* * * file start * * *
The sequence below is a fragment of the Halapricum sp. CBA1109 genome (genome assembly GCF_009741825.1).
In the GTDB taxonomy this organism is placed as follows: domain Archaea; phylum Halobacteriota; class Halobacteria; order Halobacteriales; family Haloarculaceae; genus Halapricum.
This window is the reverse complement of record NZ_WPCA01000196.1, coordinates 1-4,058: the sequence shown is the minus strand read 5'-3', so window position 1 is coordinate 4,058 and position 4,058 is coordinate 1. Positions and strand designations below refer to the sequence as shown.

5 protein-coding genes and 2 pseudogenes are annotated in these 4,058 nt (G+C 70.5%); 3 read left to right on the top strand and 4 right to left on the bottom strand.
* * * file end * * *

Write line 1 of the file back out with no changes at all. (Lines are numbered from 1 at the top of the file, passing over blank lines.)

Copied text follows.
The sequence below is a fragment of the Halapricum sp. CBA1109 genome (genome assembly GCF_009741825.1).